Keith Hellawell, the chairman of Sports Direct, is to retire from the company later.
The sudden announcement was made as the company prepared to hold its annual general meeting of shareholders.
A year ago, he was re-elected by wonly 53% of independent shareholders and said he would step down at the next AGM if he did not win their support again.
The former chief constable of West Yorkshire Police had faced criticism about the way the company was run.
The company, founded by Mike Ashley, said Mr Hellawell, who had been on the board since 2009, would retire at the end of Wednesday’s AGM.
He will be replaced by non-executive director David Daly, who was appointed to the board last year.
The company has not yet published the outcome of the voting at its AGM, which was not expected to be attended by Mr Ashley.
As Mr Hellawell had announced his intention to retire, the company said he would not stand for re-election to the board.
Neither would another non-executive director, Simon Bentley, who was appointed to the board in 2007 and will also leave at the end of the meeting.
Mr Hellawell said: “Having overseen significant improvements in the working practices and corporate governance of the company, which includes a refresh of the board, now is the right time for me to step aside.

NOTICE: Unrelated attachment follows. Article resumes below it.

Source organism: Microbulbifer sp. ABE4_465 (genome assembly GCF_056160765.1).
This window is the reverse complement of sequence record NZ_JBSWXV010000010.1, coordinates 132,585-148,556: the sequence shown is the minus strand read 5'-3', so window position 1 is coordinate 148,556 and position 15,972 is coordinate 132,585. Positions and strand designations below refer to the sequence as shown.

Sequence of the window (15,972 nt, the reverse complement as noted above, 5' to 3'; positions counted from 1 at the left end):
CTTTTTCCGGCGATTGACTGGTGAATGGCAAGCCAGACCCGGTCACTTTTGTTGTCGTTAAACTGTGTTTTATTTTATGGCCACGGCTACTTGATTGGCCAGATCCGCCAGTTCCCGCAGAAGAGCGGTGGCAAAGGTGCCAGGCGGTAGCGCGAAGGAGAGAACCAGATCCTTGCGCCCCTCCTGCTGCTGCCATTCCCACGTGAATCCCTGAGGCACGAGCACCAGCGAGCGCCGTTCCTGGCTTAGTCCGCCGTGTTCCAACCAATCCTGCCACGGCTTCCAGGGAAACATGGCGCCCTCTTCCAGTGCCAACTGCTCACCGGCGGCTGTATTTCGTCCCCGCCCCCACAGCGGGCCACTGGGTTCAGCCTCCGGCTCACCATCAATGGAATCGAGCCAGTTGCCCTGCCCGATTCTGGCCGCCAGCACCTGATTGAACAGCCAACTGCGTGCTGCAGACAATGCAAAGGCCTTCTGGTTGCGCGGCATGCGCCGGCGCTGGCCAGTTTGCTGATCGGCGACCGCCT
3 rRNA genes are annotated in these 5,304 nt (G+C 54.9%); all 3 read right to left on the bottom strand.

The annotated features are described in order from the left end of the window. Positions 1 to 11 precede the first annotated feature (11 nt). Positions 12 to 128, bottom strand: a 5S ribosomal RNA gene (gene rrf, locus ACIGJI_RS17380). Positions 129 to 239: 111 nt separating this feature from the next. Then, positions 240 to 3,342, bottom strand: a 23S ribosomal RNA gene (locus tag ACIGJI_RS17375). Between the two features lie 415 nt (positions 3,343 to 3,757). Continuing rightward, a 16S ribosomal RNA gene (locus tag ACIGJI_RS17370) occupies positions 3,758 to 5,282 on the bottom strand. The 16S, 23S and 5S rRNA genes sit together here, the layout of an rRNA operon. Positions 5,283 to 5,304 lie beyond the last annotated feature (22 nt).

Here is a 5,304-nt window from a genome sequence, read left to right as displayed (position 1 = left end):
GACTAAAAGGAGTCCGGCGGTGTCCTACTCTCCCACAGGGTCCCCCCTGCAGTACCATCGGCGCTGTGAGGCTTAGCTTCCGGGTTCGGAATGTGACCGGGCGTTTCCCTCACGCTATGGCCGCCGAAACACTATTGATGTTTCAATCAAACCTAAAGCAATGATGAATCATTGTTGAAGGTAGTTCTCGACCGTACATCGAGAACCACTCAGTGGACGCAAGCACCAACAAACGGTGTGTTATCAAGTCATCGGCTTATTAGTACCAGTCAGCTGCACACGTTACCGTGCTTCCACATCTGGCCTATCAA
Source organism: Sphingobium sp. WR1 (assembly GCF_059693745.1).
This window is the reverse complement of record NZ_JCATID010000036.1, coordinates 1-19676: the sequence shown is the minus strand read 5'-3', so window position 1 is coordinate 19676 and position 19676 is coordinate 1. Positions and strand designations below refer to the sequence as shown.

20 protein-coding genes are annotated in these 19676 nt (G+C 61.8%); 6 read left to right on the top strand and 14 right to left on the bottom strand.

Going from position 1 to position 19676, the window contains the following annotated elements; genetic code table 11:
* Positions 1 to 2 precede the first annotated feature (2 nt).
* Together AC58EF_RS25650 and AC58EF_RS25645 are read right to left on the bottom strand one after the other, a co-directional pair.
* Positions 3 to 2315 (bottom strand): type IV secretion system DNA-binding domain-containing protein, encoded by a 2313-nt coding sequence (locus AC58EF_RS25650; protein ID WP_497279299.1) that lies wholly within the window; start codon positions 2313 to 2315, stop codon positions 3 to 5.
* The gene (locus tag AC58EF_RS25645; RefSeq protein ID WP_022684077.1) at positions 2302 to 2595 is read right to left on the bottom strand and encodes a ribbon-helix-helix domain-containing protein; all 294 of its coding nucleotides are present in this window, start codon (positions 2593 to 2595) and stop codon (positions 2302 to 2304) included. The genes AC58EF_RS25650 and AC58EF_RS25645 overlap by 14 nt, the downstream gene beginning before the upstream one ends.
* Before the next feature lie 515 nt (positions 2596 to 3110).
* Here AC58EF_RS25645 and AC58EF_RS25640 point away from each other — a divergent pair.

“I have every confidence that the group will continue to go from strength to strength. I have enjoyed the challenges of Sports Direct and the support of Mike Ashley, many major investors, members of the board and senior staff, and wish them much success for the future.”
Ahead of the meeting, three shareholder advisory bodies are said to have advised investors not to support Mr Hellawell’s re-election to the board.
Investors have been concerned about the way Sports Direct treats its workers, as well as the influence of Mr Ashley, who owns 61% of the retailer.
In 2016, a report by the MPs on the Business, Innovation and Skills committee accused the company of not treating its workers like humans, although Sports Direct said it treated all workers with respect.
Last month, Sports Direct bought House of Fraser for £90m and Mr Ashley said he intended to turn the department store chain into the “Harrods of the High Street”.
Mr Ashley has described Sports Direct as having a “Selfridges of sport concept”.
Sports Direct said it was appointing Nicola Frampton, who is managing director of William Hill’s UK retail division, to the board next month.
Mr Ashley said: “I would like to thank Keith and Simon for their valuable service and significant contributions to the company over the years.”